Arriving into Marktplatz, under bright limpid skies, the venerable mercantile hub was heaving in frenetic market trade. The abundant flower, fruit and vegetable stalls added even more colour into the theatrical spectacle. If you’re visiting in the cooler months, snap up a bag of hot roasted chestnuts, who’s savoury heady scent wafts across the cobbled square. Backing the square is the regal red edifice of the Rathaus, built as a powerful symbol to honour Basel’s admission into the Swiss Confederation in 1501. Now a mix of neo-Gothic, neo-Renaissance and art nouveau architecture, it is richly embellished with shields, painted figures and a golden spire. were added in 1900. Step into the courtyard, to feast over the Renaissance-era frescoes.
The heart of Basel is crammed with half-timbered houses, their exteriors largely unchanged since the 1600s. Miles of shop-lined pedestrian zones are heavily woven into the resolutely preserved medieval core. I eagerly staked out the city’s most cherished specialty, Baseler Lackerli, a chewy gingerbread loaded with almonds, honey and dried fruit. Confiserie Bachmann, at 51 Gerberstraase, does a fine version, but three doors down at 57 Gerberstrasse, is the holy temple of the sweet treat, Läckerli-Huus, where it’s packed into elegant tins and toy drums.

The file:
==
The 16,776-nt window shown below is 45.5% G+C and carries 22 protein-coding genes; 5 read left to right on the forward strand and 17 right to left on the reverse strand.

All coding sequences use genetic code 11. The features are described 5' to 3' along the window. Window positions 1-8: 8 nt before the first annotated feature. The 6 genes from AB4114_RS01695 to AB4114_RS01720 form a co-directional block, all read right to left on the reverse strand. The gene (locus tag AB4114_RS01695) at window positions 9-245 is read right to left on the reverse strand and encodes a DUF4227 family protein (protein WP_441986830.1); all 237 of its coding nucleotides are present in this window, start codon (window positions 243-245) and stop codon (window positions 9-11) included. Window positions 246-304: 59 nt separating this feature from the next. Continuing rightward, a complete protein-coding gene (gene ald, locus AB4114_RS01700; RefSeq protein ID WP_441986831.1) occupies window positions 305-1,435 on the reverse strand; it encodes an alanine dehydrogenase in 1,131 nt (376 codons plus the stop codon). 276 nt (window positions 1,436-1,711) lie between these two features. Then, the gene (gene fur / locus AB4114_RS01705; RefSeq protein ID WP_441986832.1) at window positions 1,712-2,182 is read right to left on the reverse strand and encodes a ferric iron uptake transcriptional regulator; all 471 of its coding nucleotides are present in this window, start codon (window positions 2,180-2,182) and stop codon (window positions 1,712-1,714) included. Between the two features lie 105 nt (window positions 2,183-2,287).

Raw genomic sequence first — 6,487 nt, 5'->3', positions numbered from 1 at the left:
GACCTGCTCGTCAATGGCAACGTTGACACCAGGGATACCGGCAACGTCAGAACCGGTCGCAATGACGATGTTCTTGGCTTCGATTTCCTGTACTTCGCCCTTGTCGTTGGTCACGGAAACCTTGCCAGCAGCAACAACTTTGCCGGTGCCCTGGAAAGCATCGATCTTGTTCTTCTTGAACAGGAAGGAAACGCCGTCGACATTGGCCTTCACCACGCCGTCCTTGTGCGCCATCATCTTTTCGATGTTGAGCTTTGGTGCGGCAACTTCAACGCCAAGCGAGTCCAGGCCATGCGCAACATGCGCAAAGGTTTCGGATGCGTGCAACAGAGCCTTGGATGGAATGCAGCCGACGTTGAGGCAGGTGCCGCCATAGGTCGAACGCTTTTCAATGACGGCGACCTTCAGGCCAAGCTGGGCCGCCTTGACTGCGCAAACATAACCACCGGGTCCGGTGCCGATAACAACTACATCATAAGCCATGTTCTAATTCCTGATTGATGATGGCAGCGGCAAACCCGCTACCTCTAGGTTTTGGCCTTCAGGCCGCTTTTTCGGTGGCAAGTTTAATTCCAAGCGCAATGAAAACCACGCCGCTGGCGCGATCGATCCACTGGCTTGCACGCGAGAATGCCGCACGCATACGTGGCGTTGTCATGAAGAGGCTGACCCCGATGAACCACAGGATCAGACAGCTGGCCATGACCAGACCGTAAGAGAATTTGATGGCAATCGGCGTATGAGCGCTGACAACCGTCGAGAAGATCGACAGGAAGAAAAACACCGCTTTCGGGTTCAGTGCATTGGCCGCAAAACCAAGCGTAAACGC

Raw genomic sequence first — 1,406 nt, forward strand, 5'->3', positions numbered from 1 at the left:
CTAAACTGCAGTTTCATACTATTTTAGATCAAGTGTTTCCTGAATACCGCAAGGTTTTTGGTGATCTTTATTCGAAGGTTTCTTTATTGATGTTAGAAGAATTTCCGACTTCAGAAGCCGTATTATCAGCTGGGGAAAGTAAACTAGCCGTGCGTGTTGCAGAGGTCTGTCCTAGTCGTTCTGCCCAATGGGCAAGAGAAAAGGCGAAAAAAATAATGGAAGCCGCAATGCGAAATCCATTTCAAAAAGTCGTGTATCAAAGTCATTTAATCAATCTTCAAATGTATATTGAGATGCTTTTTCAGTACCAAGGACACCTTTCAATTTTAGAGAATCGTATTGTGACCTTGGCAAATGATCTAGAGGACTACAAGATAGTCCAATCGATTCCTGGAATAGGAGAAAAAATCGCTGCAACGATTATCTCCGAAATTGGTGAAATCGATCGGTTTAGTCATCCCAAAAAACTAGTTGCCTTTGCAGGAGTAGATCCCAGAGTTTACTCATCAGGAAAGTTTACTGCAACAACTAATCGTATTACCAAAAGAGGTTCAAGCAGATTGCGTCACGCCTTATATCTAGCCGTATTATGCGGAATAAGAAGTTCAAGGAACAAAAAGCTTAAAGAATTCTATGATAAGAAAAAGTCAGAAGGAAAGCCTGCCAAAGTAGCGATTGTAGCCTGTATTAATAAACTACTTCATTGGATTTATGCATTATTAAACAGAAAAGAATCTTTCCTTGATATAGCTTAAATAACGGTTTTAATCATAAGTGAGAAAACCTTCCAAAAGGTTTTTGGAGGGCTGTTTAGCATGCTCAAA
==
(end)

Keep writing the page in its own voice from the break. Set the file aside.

Festive fanatics? Make a beeline to the seductive and historic Spalenberg shopping street, where at 14 Spalenberg, you’ll find Johann Wanner. Christmas aficionados will be in seventh heaven, perusing the highly specialised handiwork, headlined by handblown, hand-painted, and hand-moulded Christmas ornaments and Victorian miniatures. Take a deep breath, you’ll wince at the prices.